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Jewellery records sharpest drop in HK's Oct sales

3 December 2019


Causeway Bay, a popular shopping district in Hong Kong
SAHACHATZ / Shutterstock.com

 

Retail sales in Hong Kong continued their downward trend in October, with the jewellery category recording the steepest decline, the latest government data showed.  

The Census and Statistics Department said total retail sales in October plunged 24.3 percent, the largest year-on-year drop for a single month on record, due to violent social incidents in the city that disrupted consumption sentiment and tourist arrivals.

Retail sales of jewellery, watches and clocks, and valuables were down 42.9 percent; followed by clothing, footwear and allied products, which fell 36.9 percent; and department stores, which recorded a 31.1 percent dip.

Data from the Hong Kong Tourism Board meanwhile showed a 43.7 percent drop in tourist arrivals to Hong Kong in October to 3.31 million from 5.88 million during the same period last year. 

A government spokesman said ending violent protests and restoring social order are crucial to the recovery of Hong Kong's retail sector.

HK loses retail lustre

Pascal Martin, partner at international consultancy firm OC&C Strategy Consultants, said Hong Kong may no longer have the most ideal retail landscape for businesses.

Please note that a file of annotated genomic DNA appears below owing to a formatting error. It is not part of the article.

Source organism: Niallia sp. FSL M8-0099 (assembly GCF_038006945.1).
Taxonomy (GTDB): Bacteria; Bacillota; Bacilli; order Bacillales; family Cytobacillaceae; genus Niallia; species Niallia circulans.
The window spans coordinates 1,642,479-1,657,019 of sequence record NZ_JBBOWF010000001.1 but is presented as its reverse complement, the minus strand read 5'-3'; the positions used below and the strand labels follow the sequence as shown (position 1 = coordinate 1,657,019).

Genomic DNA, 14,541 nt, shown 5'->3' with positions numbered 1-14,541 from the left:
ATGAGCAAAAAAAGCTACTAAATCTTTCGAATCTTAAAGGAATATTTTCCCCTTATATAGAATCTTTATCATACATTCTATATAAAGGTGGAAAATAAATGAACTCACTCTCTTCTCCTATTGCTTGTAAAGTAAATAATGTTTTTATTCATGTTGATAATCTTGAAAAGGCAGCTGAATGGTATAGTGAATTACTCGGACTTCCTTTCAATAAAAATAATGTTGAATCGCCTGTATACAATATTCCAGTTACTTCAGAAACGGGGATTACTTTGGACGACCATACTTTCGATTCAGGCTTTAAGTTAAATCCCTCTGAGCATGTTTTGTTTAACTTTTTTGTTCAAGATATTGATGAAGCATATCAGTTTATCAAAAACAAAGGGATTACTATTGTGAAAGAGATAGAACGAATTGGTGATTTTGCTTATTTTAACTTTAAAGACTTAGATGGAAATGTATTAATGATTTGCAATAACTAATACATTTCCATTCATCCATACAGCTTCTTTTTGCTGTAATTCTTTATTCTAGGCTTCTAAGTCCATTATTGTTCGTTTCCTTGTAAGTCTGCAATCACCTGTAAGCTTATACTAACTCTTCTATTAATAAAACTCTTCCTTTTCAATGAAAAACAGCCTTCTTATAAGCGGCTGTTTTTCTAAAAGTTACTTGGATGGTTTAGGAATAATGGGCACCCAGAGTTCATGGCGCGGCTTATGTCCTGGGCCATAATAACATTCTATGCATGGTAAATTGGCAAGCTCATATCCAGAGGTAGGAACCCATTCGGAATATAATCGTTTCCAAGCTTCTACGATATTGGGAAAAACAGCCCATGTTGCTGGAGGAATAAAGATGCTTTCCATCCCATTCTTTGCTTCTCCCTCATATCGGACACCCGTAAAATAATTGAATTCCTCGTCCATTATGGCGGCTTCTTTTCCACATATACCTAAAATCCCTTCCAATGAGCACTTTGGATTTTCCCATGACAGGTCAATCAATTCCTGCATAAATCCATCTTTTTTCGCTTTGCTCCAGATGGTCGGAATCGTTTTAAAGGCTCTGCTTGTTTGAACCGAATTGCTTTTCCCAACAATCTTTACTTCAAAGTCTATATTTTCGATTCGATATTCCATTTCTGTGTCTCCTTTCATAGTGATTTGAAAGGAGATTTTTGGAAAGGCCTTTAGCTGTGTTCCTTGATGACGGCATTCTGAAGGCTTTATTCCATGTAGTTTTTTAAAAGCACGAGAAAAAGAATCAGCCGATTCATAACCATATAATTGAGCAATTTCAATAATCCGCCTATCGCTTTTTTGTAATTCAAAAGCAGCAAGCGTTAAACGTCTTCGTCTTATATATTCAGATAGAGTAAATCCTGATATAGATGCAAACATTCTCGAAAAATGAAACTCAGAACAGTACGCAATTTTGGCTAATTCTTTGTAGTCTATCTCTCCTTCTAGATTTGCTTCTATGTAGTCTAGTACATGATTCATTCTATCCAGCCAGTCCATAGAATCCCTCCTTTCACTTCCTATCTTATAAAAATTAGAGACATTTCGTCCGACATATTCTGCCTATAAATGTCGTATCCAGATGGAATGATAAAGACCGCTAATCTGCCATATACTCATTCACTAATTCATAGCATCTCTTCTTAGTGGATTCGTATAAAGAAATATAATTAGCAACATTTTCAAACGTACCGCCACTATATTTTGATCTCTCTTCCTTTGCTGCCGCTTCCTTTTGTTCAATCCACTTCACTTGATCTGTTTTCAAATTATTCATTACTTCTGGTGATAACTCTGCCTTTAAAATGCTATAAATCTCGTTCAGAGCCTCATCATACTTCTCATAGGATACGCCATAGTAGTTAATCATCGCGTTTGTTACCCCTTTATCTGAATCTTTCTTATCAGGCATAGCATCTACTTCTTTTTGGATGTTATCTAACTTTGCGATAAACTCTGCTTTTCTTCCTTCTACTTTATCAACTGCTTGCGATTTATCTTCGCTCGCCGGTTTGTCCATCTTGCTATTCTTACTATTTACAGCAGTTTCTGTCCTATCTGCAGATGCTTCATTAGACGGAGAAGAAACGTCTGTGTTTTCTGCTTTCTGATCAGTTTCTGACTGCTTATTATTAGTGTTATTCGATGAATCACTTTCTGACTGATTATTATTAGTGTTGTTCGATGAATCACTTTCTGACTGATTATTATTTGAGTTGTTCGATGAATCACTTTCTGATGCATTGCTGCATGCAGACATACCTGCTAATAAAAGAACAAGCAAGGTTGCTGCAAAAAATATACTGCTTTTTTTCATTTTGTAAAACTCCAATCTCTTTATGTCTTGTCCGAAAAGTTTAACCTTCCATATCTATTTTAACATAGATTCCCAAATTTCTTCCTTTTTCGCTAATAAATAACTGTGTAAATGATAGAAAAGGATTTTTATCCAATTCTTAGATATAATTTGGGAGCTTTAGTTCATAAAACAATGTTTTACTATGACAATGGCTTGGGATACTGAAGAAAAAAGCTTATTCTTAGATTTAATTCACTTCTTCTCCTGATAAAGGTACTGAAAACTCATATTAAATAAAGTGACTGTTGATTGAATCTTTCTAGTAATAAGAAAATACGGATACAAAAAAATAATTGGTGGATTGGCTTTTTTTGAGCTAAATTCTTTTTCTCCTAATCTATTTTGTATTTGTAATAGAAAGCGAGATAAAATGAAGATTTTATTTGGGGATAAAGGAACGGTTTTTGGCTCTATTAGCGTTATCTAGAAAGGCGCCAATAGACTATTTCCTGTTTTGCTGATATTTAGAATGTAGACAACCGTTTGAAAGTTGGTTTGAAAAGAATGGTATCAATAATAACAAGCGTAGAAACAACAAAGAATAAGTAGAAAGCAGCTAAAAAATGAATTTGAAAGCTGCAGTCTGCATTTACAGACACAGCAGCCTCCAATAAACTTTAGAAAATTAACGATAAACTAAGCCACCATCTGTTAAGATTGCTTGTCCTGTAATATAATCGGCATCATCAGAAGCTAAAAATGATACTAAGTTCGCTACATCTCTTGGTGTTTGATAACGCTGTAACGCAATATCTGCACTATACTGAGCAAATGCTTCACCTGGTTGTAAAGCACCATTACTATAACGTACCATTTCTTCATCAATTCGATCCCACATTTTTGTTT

“The Hong Kong market will recover as it always does. As soon as Chinese tourists are reassured about the safety and convenience of visiting Hong Kong, they will come back,” noted Martin. “However, the recent events have just accelerated a structural trend that Hong Kong is not as attractive a retail destination as it used to be.”

Supporting this trend are lower taxes and duties in China, and brands’ more harmonised global pricing structures, with smaller cost differences across markets due to the price transparency created by the internet. 

Japan, Korea, France and Italy are also becoming popular shopping destinations for Chinese travellers. As such, brands that built extensive retail footprints in Hong Kong on the assumption that Chinese tourists will continue to drive their business will have to adjust their presence here, noted Martin.

“The impact of this trend will not be felt immediately, but gradually, as brands reach the renewal date of their stores, one store at a time, over the next few years. There will be adjustments in number of stores, and adjustments in rent levels,” he continued.